In Atlantic City: And Then There Were Five

ATLANTIC CITY – In pursuit of the Republican nomination for the 2nd District Congressional seat and trying to amass the most buzz points in a hard-to-navigate GOP environment with (apparently) state Senator Jeff Van Drew (D-1) on the horizon, seven contenders made their individual arguments to the members of the Atlantic County Republican Party this morning at the Atlantic City Country Club.

“Now is the time we need to get together,” said former Assemblyman Sam Fiocchi (R-1), who won Cape May but has struggled since, earlier this week failing to land the backing of his home county of Cumberland.

Teach company senior project manager Brian Fitzherbert next went to the podium.

“I’m well educated,” he boasted “Paul Ryan and I had the same professors [at Miami University in Oxford, Ohio. …Use me. Use my network, and we can bring jobs here.” He celebrated what he said is President Donald J. Trump’s national bully pulpit push for manufacturing, making the case for tech and manufacturing job creation.

“I’ve been fully vetted by the FBI,” Fitzherbert added, arguing that Democrats mobilized (presumably) behind Van Drew won’t be able to uncork a November surprise against him if he’s the GOP nominee.

Some shhhs and shushes punctuated his remarks.

Attorney Seth Grossman occupied the mic.

“Donald Trump carried the 2nd District by 45,000 votes in 2016,” said the CD2 hopeful.

In 2017, however, party drag doomed GOP candidates.

“There are consequences for who you pick at the top of the ticket,” he said. “The party picked the lieutenant governor of the most unpopular governor in New Jersey history.”

He made the local lumps sound like strength.

“Every bad thing that happened in America we [Atlantic City] understood,” Grossman argued.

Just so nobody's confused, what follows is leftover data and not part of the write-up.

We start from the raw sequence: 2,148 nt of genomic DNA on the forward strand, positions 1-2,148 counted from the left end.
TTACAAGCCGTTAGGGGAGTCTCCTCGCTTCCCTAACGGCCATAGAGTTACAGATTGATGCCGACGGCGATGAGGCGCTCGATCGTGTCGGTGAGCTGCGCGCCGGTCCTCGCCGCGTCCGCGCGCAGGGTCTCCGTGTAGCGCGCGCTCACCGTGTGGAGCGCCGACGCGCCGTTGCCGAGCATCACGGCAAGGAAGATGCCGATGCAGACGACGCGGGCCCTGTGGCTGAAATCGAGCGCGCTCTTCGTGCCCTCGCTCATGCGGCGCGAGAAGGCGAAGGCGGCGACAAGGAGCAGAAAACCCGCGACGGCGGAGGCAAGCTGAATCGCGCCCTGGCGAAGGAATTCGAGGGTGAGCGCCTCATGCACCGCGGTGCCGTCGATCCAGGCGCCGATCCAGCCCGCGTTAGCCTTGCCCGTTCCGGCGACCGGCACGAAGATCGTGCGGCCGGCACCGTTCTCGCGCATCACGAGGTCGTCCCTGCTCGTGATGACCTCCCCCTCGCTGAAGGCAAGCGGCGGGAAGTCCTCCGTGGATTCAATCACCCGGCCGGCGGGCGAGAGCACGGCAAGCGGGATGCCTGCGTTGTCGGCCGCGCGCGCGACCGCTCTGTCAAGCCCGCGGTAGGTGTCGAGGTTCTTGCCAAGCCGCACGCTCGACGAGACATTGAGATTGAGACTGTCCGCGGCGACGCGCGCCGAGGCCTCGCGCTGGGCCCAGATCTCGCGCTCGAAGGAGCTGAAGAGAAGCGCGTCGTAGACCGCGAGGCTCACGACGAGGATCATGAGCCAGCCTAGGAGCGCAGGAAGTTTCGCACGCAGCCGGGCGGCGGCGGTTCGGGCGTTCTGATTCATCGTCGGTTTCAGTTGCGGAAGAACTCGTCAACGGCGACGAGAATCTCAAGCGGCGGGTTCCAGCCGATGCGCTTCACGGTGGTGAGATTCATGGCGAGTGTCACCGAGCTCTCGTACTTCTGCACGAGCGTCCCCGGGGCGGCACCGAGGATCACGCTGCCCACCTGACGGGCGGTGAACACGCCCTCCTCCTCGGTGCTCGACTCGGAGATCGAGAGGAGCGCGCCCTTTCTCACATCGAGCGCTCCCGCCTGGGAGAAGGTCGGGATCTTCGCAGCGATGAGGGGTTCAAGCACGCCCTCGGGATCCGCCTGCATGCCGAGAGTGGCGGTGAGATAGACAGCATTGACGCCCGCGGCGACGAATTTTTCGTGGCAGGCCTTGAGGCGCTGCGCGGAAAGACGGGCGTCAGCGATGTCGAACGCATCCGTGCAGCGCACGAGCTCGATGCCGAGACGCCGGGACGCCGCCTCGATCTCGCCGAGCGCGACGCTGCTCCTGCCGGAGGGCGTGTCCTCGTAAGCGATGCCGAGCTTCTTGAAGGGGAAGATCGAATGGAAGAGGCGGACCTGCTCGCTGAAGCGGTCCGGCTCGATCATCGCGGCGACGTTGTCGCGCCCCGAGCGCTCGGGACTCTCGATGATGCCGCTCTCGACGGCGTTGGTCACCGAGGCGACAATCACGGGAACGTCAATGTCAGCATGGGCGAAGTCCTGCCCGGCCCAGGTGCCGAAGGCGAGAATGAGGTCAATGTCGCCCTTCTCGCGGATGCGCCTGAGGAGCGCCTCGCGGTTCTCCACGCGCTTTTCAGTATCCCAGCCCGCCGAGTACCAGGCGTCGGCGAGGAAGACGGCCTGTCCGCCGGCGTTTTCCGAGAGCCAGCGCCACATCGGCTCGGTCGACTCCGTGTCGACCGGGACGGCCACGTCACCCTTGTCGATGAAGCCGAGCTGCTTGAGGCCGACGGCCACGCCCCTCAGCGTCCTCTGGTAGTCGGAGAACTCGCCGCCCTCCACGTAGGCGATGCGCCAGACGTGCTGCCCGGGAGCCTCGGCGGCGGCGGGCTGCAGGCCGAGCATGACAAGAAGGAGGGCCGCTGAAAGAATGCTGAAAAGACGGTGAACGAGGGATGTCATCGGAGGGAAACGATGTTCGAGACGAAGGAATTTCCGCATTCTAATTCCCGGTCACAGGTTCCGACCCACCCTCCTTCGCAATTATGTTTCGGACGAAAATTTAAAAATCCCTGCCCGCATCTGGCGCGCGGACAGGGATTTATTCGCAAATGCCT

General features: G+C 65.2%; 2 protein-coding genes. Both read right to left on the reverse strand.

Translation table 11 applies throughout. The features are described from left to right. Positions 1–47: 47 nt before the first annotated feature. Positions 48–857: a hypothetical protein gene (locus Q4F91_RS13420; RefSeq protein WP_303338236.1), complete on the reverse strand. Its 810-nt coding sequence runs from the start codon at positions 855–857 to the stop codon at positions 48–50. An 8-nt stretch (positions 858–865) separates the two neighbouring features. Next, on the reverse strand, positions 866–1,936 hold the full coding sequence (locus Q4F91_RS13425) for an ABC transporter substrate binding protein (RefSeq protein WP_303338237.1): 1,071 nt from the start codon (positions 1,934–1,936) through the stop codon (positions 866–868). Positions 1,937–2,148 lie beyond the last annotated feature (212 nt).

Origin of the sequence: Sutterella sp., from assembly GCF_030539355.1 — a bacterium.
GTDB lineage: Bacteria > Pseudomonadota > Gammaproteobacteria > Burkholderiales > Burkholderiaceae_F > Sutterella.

Then Linwood engineer Hirsh Singh went to the front of the room.

If there was a frontrunner this morning ahead of the vote, it was Singh, who ahead of this critical convention has landed three party lines, compared to one for Fitzherbert, one for Fiocchi, one for retired FBI special agent Robert “Turk” Turkavage, and one for Somers Point Councilman James Toto.

Singh introduced himself as a pro-Trump pro-2nd Amendment Constitutional conservative who also played the lead in a high school production of Jesus Christ Superstar. NJIT grad. Son of a businessman/engineer father.

“They [Democrats] have a stranglehold on too many minorities because they come here and hear we’re racist,” said the favorite.

Toto was next.

An Armed Services vet with blue collar values – he surprised the crowd when he suddenly did this.

Turkavage went next.

“I will fight that the tech center receives the appropriate funding it needs,” said the candidate.

Unlike Singh, Turkavage made no public statements of support for the President, but obliquely – in this atmosphere – offered this – as an FBI agent, “I learned important lessons about how to work with people,” he said.

Attorney John Zarych spoke last.

He thanked wife Linda “for all her love and support.” Grateful for the candidacy of Bob Hugin. “Every once in a while, someone miraculous steps up,” he offered. “I don’t know if there’s ever been a better candidate than Bob Hugin.”

Then he did this.

It was seven.

Now five.

 

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